The rapid needs assessments undertaken among adults and children 8 weeks after the December 2004 tsunami in Thailand and the results of these assessments reported in this issue of JAMA by van Griensven and colleagues1 and by Thienkrua and colleagues2 mark an impressive advance in the field of psychiatric epidemiology. Strengths of these investigations include the timeliness of the studies, the prominent role played by Thai researchers, the application of rigorous sampling methods, and the inclusion of international and culture-specific indices of distress. In addition, 9-month follow-up data are provided, a rare achievement in disaster research undertaken in the developing world. These studies demonstrate both the feasibility and value of undertaking rapid needs assessments to guide mental health planning after disasters.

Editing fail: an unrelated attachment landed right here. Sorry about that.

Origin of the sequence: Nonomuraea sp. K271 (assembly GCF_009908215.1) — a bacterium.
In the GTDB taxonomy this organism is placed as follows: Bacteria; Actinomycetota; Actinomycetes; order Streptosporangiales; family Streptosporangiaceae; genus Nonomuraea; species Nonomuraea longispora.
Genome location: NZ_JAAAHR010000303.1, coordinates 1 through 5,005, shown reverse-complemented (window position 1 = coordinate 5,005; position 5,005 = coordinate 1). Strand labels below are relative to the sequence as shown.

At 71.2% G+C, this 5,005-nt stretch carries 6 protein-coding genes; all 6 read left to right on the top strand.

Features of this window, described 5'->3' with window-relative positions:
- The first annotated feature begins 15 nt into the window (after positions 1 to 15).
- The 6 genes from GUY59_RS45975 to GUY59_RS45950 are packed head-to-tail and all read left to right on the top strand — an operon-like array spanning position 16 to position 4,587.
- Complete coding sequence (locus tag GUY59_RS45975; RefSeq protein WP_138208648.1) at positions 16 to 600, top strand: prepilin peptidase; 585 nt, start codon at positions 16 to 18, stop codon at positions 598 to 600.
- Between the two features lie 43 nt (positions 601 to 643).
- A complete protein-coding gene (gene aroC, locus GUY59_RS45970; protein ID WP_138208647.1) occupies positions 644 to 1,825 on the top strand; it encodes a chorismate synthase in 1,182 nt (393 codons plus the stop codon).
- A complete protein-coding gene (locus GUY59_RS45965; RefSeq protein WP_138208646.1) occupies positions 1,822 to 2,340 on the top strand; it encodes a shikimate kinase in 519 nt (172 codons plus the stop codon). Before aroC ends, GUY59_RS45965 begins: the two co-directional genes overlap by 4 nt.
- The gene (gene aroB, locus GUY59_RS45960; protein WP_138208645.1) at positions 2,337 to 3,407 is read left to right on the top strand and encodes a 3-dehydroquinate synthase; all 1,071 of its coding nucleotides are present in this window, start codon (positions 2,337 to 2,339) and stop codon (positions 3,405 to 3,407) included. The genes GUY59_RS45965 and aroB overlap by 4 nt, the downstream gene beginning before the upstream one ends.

Silove D, Bryant R. Rapid Assessments of Mental Health Needs After Disasters. JAMA. 2006;296(5):576–578. doi:10.1001/jama.296.5.576
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